For those of you who want a solid intro to user experience in a traditional class setting, UCLA Extension puts forth a damn good offering. I’ll be writing specifically about my experience with the Fall 2012 User Experience Design course taught by professors Jaime Levy and Mark Sloan. Both professors are extremely talented and run their own user experience design consultancies, so I’m fortunate to have learned from some real pros.
Personally, I prefer on-campus classes because you get to mix with other students. For those of you who live too far from UCLA and don’t mind e-learning, this class is offered online as well. To check the course offerings & schedule, visit uclaextension.edu and search “user experience,” or you can just use this link: https://www.uclaextension.edu/pages/search.aspx?c=user+experience.
To my knowledge, other UX offerings include User Experience Strategy, User Experience Research, and User Experience Design II. If you end up taking any of those classes, let me know how they are.
This UX Class was worth the weekly commute from OC -> LA and the full $675. As of today it’s $715 – looks like the demand for UX learning has really increased.
When I first stepped into class, I was greeted by an enrollment of about 25 students. Most of my classmates had a graphic design background, and few (like me) came from business backgrounds or out of general interest. It was also a diverse class in terms of age and ethnicity; I was surprised to find a lot of my fellow Taiwanese in the class. Everyone was genuinely nice, but a bit reserved at times. Very welcoming if you say hello first.
Jaime Levy is a no-BS, brutally honest UX professional who knows her stuff. She’s really entertaining to learn from and teaches in a non-linear way. In the first class she said (paraphrased): “Just a heads up I might say things like fuck or shit.” It’s great to get your designs critiqued by Jaime, but if you don’t have tough skin you might get offended.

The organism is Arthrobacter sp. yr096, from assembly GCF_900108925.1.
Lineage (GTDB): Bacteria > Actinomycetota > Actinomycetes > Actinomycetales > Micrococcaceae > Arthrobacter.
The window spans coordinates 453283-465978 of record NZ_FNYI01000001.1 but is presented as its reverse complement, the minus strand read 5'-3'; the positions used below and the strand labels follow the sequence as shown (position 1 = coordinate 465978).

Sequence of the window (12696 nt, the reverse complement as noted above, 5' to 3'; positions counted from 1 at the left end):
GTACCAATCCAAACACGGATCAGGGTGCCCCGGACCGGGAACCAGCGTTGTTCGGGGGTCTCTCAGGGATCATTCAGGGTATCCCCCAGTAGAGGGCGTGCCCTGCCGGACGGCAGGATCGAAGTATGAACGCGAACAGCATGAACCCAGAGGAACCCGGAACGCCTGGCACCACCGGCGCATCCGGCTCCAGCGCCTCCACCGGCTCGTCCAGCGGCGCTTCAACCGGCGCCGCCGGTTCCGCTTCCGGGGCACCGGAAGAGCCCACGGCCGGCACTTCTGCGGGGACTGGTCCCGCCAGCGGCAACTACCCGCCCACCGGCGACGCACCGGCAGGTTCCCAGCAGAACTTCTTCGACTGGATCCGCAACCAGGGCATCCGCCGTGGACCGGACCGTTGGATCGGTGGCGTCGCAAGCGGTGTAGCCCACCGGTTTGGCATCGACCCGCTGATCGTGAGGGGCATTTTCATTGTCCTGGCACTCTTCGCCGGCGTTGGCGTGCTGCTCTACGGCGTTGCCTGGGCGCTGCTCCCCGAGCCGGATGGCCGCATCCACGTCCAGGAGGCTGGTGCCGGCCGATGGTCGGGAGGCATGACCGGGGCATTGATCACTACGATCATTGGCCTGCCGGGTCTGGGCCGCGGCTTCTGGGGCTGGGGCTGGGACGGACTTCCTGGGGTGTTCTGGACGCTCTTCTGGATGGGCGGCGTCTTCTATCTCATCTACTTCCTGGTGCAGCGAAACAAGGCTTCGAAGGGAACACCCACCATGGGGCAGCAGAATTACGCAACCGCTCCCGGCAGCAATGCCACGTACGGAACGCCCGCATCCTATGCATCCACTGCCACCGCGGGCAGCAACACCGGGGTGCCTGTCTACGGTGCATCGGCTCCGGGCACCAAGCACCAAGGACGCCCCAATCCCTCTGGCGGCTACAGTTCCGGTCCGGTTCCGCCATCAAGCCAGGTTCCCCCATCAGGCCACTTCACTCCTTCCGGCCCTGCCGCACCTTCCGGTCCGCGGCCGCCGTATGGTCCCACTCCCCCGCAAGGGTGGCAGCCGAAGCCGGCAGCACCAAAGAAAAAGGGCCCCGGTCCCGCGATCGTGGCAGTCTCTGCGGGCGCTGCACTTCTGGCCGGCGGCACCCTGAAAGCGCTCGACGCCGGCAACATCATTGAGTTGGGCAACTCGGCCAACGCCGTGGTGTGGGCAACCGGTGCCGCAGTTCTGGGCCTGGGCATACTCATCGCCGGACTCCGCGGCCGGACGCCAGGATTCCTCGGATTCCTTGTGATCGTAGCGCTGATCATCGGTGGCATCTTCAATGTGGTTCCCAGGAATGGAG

Mark Sloan is equally talented but teaches in a more structured, academic style. It balances out nicely with Jaime’s approach. While Mark doesn’t really cuss as much, he’s great at helping tie in UX concepts with real world examples.
The two professors switch off on a weekly basis, which I liked. You get to know 2 professionals instead of one. This varies and changes; in the Winter 2013 class, and it was just one professor.
Class Content & Structure
My favorite aspect of this UX class is its project-based approach. You are expected to create a pretend (or real) startup from the beginning of the class. You use the framework of the startup to apply all the basic practices of UX Design, from User Research to User Testing to Wireframing out your app or website. You submit homework on a weekly basis, and at the beginning of each session, ½ the students in class will present their assignments & get critiqued, and in the next class the other ½ of the students get their turn.
This approach is great for… 1) solidifying UX concepts 2) having practical applications of how UX is useful in an actual business and 3) developing a solid portfolio piece by the end of the course.
The professors are well connected and provided 2 field trip opportunities. I honestly forgot one, but the other field trip was to Huge, one of the leading user experience agencies. Getting to visit their creative space and hear a lecture about their approach was a fun experience. Also, in the last class Jaime took everyone out to a nearby bar and we all hung out / talked future plans. Great way to end a class in style..
So, the verdict?
Final Grade: A-
Why the minus? No class is perfect, and I thought I’d give the TL;DR breakdown with the following points:
- Apply the major practices of UX Design in the framework of your own pretend startup…this has been my favorite way of learning the topic.
- Build one really strong, in-depth portfolio item
- Present your designs + get critiqued every other week
- See designs of other talented students
- Instructors are recognized leaders in their field, many with in-depth experience working across many levels at top agencies (and will give you the agency scoop)
- No books required, class material is based off of free & updated online readings
- Class community isn’t the strongest, but YMMV.
- Class uses Blackboard, an online tool that can be pretty hard to use. I don’t think the professors are all that fond of it either.
- If you’re taking it in-class (which I do recommend), driving and parking in Westwood is ridiculous.
- Instructors are often busy professionals running their own practices or leading a UX team, so they may be difficult to reach outside of the classroom.
- Price: $675 now $715 is not cheap.However, it’s a lot less than CSUF’s $3000 or General Assembly’s $4000. Geez.
If you have the money, have company-sponsored education, or know that taking a formal UX class will be good learning for you, I highly recommend UCLA Extension’s User Experience Design Class.